With the possible exception of Amazon, trying to be all things to all people is less and less a winning strategy. Consumers increasingly pick products and services on more narrowly defined, and more personal, criteria. Companies are responding by picking more narrowly defined customer groups to serve. What this demonstrates is an alignment of social or environmental purpose with good business strategy. Customers and companies get into a virtuous and self-reinforcing cycle of positive change and deeper market penetration as companies respond to customers’ ESG expectations and customers respond to companies that proactively work to reflect their interests.
This article discusses distinguishing between the posers and the prophets using an ESG lens. (In)authenticity is a powerful factor in determining depth of commitment and quality of execution that has profound consequences for both financial and ESG performance. It is posted to CityWire USA’s website here, or can be downloaded as a PDF here.
I have been doing a lot of work on how to relate what and how we consume everything else around us with how we consume financial services. The great divide has been rooted in equal parts in a lack of understanding that the same rules could apply, and in a belief, misguided I will assert, that the sole objective of investing should be financial return.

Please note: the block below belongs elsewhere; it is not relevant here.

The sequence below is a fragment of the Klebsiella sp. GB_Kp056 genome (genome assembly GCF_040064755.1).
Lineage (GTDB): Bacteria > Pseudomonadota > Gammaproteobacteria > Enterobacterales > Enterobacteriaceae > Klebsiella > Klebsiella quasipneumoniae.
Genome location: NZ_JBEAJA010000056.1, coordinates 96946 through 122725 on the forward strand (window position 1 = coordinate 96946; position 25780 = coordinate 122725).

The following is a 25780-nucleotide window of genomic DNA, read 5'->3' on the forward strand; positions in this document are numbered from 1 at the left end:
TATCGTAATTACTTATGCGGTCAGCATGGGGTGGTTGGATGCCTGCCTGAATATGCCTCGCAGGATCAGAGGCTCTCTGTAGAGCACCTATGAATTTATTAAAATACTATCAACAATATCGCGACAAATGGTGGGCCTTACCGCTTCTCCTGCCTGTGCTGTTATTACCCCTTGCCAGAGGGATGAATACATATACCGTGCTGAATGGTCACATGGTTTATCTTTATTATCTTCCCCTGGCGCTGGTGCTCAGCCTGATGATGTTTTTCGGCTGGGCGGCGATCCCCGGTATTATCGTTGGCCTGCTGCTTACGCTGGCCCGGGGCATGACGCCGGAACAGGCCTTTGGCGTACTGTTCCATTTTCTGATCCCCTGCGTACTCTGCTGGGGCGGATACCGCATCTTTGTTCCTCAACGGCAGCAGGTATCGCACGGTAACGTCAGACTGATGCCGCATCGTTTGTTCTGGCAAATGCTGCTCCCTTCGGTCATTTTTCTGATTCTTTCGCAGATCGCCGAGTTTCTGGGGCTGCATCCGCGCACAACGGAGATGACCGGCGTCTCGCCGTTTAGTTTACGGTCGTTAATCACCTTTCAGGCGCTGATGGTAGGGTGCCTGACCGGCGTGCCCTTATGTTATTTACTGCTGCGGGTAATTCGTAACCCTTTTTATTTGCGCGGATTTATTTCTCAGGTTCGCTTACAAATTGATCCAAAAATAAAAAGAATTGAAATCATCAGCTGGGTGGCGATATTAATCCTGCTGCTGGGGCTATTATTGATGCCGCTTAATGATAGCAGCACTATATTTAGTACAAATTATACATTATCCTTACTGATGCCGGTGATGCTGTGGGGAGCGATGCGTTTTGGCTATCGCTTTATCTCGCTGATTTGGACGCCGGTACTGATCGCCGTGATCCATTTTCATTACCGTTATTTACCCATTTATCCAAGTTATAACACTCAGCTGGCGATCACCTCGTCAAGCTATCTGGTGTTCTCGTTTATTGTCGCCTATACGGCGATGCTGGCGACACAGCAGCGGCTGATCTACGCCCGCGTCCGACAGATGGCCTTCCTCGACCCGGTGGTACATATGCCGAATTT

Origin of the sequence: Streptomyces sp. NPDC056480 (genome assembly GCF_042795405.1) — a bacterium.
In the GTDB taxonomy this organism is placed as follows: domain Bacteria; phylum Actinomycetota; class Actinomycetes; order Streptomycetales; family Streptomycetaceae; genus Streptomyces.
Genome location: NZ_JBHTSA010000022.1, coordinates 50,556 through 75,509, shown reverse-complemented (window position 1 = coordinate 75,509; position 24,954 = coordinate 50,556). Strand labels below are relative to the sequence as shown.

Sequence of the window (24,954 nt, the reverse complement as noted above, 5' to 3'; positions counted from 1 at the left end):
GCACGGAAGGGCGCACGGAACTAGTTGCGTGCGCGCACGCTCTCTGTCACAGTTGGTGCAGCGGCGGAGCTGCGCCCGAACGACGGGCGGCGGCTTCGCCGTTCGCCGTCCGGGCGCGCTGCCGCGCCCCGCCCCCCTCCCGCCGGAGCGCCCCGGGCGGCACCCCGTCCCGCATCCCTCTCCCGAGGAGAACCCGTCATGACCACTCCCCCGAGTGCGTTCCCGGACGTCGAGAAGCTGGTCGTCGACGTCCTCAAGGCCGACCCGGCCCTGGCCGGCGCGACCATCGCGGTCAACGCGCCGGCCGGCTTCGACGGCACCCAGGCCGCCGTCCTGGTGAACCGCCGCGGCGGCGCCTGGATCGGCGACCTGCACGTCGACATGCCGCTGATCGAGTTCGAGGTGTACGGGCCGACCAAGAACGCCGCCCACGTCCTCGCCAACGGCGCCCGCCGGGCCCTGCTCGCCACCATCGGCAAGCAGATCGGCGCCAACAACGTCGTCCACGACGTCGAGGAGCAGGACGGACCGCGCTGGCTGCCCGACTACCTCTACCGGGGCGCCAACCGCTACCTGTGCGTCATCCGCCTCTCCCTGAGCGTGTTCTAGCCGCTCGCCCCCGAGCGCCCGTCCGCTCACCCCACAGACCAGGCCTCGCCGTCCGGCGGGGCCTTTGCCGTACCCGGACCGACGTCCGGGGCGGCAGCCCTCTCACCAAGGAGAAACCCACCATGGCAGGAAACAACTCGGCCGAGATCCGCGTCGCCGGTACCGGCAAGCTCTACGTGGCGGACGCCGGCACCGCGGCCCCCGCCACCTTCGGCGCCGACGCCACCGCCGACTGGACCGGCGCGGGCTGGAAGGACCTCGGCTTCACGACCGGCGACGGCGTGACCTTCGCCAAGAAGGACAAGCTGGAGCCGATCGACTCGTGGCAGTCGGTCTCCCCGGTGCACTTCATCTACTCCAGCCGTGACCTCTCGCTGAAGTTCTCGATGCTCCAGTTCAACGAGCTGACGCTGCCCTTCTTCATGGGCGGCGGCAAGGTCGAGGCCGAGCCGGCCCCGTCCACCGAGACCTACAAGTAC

Maybe this is a byproduct of well-intentioned but heavy-handed regulation, and maybe some of it is the cowardice of investment professionals and fiduciaries who do not want to take a single step outside of the lines inside which they are protected when delivering mediocre or even inferior results. “Here is food. It is nutritious and diversified and portioned according to the US recommended daily allowances. I understand it doesn’t taste good, but my responsibility wasn’t to make sure you enjoyed it. It was to make sure you don’t die of starvation.” We don’t consume anything else where the bare minimum is also the maximum expectation.
There is no reason, even in a well regulated environment, that consumer behaviors that apply elsewhere shouldn’t apply to investing. A movement back to the way we used to make and consume, local and artisanal, is afoot. We want to see the supply chain. We want to know where things came from, that those things were sustainably and responsibly obtained, that they are healthful and mindful, and that they support our local communities. That small-batch mentality, from arts and crafts to food to beer to clothing, has taken hold particularly with Millennial consumers. A local, sustainable, community-oriented focus is available in investment products as well. Read my latest article in CityWire USA pro buyer magazine on how investing small helps to foster sustainability and serve consumer demands while still delivering on core investment mandates.